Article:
Staff Publications

Staff Publications

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    'Staff publications' is the digital repository of Wageningen University & Research

    'Staff publications' contains references to publications authored by Wageningen University staff from 1976 onward.

    Publications authored by the staff of the Research Institutes are available from 1995 onwards.

    Full text documents are added when available. The database is updated daily and currently holds about 240,000 items, of which 72,000 in open access.

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Record number 357134
Title Dietary Energy Source in Dairy Cows in Early Lactation: Energy Partitioning and Milk Composition
Author(s) Knegsel, A.T.M. van; Brand, H. van den; Dijkstra, J.; Straalen, W.M. van; Heetkamp, M.J.W.; Tamminga, S.; Kemp, B.
Source Journal of Dairy Science 90 (2007)3. - ISSN 0022-0302 - p. 1467 - 1476.
Department(s) Adaptation Physiology
Animal Nutrition
Publication type Refereed Article in a scientific journal
Publication year 2007
Keyword(s) fatty-acid-composition - follicular development - metabolic-disorders - ovarian-function - cattle - balance - digestion - glucose - concentrate - hormones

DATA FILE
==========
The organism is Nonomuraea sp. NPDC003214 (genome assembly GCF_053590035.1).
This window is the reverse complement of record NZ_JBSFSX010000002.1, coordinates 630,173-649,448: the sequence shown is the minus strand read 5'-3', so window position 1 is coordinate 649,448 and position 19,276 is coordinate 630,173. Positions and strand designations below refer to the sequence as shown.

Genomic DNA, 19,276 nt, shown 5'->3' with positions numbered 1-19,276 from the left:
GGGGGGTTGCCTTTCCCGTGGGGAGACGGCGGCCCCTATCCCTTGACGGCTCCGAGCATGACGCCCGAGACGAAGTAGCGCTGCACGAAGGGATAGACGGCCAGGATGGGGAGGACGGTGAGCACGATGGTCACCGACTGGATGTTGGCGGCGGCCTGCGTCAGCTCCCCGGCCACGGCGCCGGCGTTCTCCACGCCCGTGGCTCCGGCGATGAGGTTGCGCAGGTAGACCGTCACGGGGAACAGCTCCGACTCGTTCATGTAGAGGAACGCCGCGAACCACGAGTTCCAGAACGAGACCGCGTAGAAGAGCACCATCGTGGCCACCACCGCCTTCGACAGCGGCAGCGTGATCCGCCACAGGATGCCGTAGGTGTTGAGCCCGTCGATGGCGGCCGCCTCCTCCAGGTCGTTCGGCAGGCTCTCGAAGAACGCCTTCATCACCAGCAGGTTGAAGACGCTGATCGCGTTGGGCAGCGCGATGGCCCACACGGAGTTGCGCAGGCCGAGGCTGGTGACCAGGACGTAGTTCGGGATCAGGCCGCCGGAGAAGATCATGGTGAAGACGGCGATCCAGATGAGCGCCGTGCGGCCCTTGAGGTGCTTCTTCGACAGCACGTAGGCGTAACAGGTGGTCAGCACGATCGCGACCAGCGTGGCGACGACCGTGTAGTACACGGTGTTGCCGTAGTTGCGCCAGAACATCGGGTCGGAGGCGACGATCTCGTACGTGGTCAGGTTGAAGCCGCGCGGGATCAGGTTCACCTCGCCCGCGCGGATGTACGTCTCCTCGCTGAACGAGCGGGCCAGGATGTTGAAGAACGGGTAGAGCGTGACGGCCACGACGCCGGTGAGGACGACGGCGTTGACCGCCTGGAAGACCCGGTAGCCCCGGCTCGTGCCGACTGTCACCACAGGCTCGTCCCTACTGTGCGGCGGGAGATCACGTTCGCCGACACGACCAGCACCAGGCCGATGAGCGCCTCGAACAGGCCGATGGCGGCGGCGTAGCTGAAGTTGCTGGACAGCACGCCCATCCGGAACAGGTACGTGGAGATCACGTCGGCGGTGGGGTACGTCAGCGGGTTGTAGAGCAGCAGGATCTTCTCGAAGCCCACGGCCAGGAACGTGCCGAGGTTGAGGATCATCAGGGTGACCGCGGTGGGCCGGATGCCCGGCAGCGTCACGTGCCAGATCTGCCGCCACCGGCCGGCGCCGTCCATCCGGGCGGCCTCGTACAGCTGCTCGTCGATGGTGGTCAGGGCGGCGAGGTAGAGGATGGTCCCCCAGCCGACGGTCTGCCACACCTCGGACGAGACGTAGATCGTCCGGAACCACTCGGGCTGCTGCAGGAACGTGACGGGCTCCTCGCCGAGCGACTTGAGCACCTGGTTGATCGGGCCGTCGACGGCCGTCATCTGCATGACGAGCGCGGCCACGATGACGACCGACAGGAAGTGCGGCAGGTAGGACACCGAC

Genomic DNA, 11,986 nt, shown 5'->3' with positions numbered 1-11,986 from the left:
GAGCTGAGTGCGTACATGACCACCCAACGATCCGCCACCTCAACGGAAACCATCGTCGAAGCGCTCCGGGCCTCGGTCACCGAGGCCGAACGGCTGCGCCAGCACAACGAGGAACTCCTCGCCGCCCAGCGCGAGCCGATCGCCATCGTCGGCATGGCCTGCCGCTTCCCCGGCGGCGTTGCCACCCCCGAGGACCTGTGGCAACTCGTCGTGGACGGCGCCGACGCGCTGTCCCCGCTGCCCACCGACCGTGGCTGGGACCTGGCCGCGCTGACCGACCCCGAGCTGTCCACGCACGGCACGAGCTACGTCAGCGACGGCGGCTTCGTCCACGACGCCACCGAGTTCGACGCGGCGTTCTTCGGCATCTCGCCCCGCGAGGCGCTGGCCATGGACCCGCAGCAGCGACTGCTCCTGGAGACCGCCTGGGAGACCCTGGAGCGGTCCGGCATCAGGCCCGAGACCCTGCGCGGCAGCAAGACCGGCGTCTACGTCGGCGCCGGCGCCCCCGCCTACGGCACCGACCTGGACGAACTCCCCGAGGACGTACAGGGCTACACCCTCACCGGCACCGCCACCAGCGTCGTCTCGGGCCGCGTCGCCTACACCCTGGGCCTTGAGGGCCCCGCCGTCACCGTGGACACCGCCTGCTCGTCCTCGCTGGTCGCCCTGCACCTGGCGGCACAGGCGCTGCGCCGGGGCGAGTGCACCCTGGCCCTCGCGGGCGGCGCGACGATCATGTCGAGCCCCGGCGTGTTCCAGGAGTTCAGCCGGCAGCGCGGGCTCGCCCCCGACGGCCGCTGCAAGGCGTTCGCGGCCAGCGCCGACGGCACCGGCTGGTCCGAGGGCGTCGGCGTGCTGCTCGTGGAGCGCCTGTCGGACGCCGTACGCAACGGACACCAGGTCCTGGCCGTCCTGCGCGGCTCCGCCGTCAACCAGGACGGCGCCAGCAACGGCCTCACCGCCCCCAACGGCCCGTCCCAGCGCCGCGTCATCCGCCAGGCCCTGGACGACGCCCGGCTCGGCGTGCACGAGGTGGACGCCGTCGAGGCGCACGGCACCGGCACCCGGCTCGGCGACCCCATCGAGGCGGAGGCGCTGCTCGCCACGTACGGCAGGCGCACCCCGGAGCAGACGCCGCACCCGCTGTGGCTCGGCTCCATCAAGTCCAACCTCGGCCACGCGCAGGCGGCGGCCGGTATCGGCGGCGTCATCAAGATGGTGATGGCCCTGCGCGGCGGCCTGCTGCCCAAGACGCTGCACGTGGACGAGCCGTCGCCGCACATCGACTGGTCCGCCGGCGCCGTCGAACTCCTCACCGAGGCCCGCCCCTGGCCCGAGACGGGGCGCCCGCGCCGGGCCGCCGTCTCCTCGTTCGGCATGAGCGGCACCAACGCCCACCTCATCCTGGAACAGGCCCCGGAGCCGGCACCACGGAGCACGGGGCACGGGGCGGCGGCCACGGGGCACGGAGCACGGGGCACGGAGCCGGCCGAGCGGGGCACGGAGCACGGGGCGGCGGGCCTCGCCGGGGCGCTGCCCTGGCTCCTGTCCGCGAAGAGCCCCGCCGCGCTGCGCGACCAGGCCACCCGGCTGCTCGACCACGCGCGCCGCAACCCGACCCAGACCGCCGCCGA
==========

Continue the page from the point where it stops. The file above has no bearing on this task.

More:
Abstract Metabolic problems related to negative energy balance suggest a role for the balance in supply of lipogenic and glucogenic nutrients. To test the effect of lipogenic and glucogenic nutrients on energy partitioning, energy balance and nitrogen balance of 16 lactating dairy cows were determined by indirect calorimetry in climate respiration chambers from wk 2 to 9 postpartum. Cows were fed a diet high in lipogenic nutrients or a diet high in glucogenic nutrients from wk 3 prepartum until wk 9 postpartum. Diets were isocaloric (net energy basis) and equal in intestinal digestible protein. There was no effect of diet on metabolizable energy intake and heat production. Cows fed the lipogenic diet partitioned more energy to milk than cows fed the glucogenic diet [1,175 ± 18 vs. 1,073 ± 12 kJ/(kg0.75·d)] and had a higher milk fat yield (1.89 ± 0.02 vs. 1.67 ± 0.03 kg/d). The increase in milk fat production was caused by an increase in C16:0, C18:0, and C18:1 in milk fat. No difference was found in energy retained as body protein, but energy mobilized from body fat tended to be higher in cows fed the lipogenic diet than in cows fed the glucogenic diet [190 ± 23 vs. 113 ± 26 kJ/(kg0.75·d)]. Overall, results demonstrate that energy partitioning between milk and body tissue can be altered by feeding isocaloric diets differing in lipogenic and glucogenic nutrient content.
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